When you're working with new media it's inevitable that you'll eventually run into the brick wall of obsolescence. a bit to my horror, I recently discovered that one of the companies I used to create QR codes for some of my drawings was bought out and since dissolved. As a result, those codes' links are dead, even though the original destination link is intact. I tried contacting them to no avail, hoping there might be a way to recover the links.
So I decided to do a bit of sleuthing to see what about the QR code creation process might be the proprietary part that's causing the hangup since the acquisition. Maybe, just maybe, I can either figure out a way to manipulate the short links attached to each code, or to even create my own code generator that bypasses the need for reliance on companies that may or may not survive the next tech innovation. These codes are indeed on their last legs, but they have not yet been replaced by any better technology for an analogue interface with cyberspace.
So I looked up some tutorials and decided to create my own QR code from scratch, by hand. How hard could it be?
9 hours of head scratching later, I found myself learning binary code, alpha notation conversions, bitwise operators, polynomial long division, Galois Field Arithmetic, and a whole lot of algebra I hadn't thought about since high school (speaking of learning new things, did you know a binary series less than one Byte long is called a "Nybble?!" I don't know, to me its all a little hard to swyllow.)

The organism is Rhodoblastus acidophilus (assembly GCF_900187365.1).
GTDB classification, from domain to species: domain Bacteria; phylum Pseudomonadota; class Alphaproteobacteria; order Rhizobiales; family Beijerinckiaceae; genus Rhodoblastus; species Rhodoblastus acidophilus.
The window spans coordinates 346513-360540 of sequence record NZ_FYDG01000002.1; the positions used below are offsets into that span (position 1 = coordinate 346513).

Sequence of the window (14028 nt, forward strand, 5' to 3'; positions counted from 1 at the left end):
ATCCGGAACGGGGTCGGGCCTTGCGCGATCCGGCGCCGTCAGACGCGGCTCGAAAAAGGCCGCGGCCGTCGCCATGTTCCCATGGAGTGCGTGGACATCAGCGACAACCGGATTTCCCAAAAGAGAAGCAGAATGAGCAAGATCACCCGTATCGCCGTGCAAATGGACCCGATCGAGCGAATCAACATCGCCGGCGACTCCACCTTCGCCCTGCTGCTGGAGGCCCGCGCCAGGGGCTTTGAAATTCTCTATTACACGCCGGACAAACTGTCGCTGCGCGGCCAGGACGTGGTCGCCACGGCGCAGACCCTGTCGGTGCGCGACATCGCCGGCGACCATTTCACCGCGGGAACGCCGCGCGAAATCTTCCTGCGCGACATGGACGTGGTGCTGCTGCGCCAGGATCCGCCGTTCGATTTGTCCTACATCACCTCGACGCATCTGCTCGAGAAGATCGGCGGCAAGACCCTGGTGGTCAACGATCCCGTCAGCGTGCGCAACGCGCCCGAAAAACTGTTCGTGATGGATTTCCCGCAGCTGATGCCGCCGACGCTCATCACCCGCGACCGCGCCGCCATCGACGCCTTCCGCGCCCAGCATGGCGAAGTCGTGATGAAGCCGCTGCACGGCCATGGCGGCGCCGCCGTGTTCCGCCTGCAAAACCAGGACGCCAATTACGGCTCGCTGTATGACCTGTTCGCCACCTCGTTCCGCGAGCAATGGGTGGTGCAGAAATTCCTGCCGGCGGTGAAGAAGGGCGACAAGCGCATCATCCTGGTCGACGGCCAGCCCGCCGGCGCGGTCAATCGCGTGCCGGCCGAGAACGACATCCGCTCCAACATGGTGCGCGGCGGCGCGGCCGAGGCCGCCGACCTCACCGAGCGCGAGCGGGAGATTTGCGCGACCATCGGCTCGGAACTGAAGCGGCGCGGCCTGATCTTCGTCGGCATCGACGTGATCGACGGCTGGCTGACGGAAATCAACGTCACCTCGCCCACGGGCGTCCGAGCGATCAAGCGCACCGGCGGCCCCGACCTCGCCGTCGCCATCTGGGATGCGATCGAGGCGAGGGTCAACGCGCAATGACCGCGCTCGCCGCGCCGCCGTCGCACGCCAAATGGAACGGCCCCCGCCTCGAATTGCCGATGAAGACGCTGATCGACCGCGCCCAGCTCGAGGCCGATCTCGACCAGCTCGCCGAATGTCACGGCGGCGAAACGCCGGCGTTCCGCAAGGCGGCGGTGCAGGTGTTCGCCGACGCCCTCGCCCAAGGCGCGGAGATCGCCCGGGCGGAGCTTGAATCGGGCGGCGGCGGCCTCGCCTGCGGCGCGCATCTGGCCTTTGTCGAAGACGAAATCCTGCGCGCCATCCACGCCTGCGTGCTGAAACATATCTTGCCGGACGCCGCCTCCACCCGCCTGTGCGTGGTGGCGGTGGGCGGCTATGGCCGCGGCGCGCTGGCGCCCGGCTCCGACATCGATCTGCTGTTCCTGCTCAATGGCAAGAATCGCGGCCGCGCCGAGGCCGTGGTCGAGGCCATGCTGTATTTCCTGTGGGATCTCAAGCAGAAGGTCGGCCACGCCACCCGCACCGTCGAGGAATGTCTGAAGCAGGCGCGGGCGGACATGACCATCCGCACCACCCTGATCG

If you have the masochistic urge to tackle this beast for yourself, I feel it's my duty to encourage you to use this SUPER comprehensive website I found: http://www.thonky.com/qr-code-tutorial/introduction/
And when you find yourself smashing your head against the desk during the 480th XOR bitwise computation that lands you only a third of the way done generating error correction binary codewords, use this online calculator instead: http://www.pclviewer.com/rs2/calculator.html
(all you need is the coefficients of the message polynomial and how many error correction codewords you desire, which certainly beats 5 crumpled pages of graph paper and 3 dead ballpoint pens. And once you get far enough in the tutorial that it matters, what I just said will make perfect sense!)
Here's hoping for some solutions soon, because I still have a bunch of projects in mind with QR codes. Not quite ready to put them to be just yet!
EDIT: The Solution!
Nearly 6 months after this debacle started, I found a solution that entailed building my own link shortener and random website generator! You can read about it here